Budget paves way for public sector postcode pay freezes
- 22 March 2012
- From the section England
Like much of the Budget, the chancellor's decision to press ahead with local public sector pay bargaining was heavily leaked.
In the end it only merited a few sentences in George Osborne's speech, but they were enough to suggest many public sector workers could face years of wage freezes.
The chancellor has told government departments they can move to local pay bargaining when the overall public sector salary freeze begins to end next year.
Trade unions believe that will lead to growing inequality as salaries in some parts of the country are frozen while others get pay rises.
We now know more about the government's case though, as George Osborne has published the evidence he has presented to the public sector pay review bodies.
It claims local pay will increase the quality of public services, help the private sector create more jobs and save the government money.
The Treasury's long-term aim is to tackle what it says is a public sector premium.
According to the Institute for Fiscal Studies, public sector workers nationally earn around 8% more than staff in the private sector.
But there are huge variations, with workers paid on average 18% more in Wales and 13% more in Scotland.
In England, Yorkshire and Humber and the East have the biggest premiums of 13% with the North East not far behind on almost 12%.
In fact, according to the figures, only male public sector workers in the South East are paid less than their private sector equivalents.
If the government is intent on wiping out that premium, it seems inevitable pay rates in some regions might have to be frozen for years to come.
There are concerns even within government about that. Business Secretary Vince Cable told me at the Lib Dem spring conference he feared regional public sector pay would stigmatise the North East.
But the chancellor insists this will be local and not regional pay bargaining, with pay differentials often emerging within regions.
In its evidence, the Treasury says the local pay system introduced into the Ministry of Justice and Courts Service by Labour could be a model of how it will work in other departments.
That system has pay zones. It has led to higher rates for staff in London and the South East, but it also rewards staff in what it calls "wage hotspots". Most of those are also in the South East but they do include the likes of Bristol, Birmingham and Merseyside.
But in England, no hotspots are found north of Manchester, and so this system could still leave a whole region like the North East out in the cold.
Unions and Labour MPs have been particularly venomous about that idea, saying it will produce postcode pay freezes.
The TUC estimates just a one-year 1% drop in public sector salaries will take £78m out of the North East's economy.
Kevin Rowan, from the Northern TUC, said: "This is the latest attack on the North East from a chancellor who doesn't know or care about our region's economy or public services.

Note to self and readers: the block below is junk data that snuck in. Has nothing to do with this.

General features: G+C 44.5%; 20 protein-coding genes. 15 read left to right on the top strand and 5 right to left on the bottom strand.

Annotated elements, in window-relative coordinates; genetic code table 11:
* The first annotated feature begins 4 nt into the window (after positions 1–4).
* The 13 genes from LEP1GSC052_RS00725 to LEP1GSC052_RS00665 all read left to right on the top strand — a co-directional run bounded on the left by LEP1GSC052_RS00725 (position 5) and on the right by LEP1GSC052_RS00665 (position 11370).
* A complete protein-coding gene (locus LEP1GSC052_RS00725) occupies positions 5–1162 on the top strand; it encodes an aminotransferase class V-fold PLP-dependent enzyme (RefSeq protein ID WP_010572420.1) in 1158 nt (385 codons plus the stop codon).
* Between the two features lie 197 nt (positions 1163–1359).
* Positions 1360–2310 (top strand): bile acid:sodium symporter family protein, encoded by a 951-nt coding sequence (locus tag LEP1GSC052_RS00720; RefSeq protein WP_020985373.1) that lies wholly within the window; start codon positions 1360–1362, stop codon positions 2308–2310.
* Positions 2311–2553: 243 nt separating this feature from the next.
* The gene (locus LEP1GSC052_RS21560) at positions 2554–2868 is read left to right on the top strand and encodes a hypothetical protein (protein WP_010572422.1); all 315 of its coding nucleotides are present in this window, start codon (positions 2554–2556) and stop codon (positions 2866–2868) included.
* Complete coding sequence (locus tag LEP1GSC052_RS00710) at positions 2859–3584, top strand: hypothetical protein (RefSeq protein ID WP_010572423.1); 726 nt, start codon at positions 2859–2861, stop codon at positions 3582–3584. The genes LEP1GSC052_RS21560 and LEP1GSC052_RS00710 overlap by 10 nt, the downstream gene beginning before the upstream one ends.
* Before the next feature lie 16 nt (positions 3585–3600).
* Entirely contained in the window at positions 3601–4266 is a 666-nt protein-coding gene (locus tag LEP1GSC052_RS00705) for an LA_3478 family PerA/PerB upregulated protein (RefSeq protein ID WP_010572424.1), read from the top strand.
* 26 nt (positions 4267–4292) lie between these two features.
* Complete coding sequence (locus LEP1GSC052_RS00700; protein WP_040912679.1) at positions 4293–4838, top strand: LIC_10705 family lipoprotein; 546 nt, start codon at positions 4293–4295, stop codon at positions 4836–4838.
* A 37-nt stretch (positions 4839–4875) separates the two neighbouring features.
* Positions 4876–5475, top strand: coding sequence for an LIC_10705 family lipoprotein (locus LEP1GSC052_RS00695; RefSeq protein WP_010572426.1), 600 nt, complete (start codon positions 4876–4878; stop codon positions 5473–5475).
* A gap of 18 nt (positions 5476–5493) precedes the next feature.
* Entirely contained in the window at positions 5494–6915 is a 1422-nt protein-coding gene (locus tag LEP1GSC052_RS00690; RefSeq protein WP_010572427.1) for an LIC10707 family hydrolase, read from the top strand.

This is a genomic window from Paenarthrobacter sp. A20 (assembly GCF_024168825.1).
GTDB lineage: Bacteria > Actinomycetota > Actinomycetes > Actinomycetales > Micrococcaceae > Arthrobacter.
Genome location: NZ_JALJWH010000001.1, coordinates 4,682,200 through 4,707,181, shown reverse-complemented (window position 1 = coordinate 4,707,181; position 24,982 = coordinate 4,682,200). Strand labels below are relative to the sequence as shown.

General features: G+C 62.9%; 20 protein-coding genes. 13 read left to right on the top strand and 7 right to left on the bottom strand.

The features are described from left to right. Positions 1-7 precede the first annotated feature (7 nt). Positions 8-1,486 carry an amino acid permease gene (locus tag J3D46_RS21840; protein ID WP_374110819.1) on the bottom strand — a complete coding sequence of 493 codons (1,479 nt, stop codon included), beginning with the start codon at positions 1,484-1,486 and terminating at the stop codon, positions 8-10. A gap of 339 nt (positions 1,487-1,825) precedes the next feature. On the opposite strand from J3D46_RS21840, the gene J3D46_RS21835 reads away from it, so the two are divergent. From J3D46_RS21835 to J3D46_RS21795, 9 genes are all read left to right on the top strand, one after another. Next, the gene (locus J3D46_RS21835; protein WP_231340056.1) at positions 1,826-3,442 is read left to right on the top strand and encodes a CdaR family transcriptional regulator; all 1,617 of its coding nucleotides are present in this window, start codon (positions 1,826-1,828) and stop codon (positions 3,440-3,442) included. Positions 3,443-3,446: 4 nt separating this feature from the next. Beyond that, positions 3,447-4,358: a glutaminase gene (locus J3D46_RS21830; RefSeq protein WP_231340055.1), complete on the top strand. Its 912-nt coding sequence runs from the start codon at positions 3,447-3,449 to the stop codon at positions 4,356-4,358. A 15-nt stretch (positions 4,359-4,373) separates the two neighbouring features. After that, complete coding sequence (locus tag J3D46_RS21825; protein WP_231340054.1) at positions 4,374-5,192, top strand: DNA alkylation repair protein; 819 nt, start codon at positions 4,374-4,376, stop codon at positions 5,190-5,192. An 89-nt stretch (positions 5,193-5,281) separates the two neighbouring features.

"This policy would have a devastating impact on the region's households, retailers and set our economy back further. We fear this figure could increase 10-fold in a matter of years if the government gets its way."
The 26 North East Labour MPs have also written an open letter protesting.
In it they say: "The Government's proposals will lead to different wage rates between regions and possibly within the region.
"The North-South divide will grow and the least prosperous areas of the country will be the hardest hit, demand will be sucked out of the local economy as the money will not be there to spend - impacting on jobs in the private sector."
But that's where there is a huge difference of opinion with the chancellor.
Much of the Treasury's case for local pay is based on the money it would save. Some is based on evidence that it could produce better quality public services.
But the chancellor also believes it could boost private sector growth in places like the North East.
He argues the private sector is "crowded out" because it can't compete with high public sector wages.
Remove the pay differential, and he believes the private sector would be more likely to expand.
It's a theory that is completely rejected by the opponents of local pay bargaining, and the Treasury doesn't quote any detailed evidence in its submission to back it up.
There are though some within business who do say it is a factor.
Nurses and teachers
It will take a long time until we find out who is right.
In reality, the decision to press ahead with local pay bargaining will take a long time to play out, possibly a decade or more.
We also don't know yet whether the pay review bodies for the likes of nurses and teachers will choose to adopt it or stick to national agreements.
But all the current headlines might be causing nervousness in Lib Dem and Conservative MPs in regions like the North East.
Conspicuously, none of them have as yet backed this idea, and they must be worried that they could face the backlash if we begin to see some regions becoming poor relations in terms of public sector pay.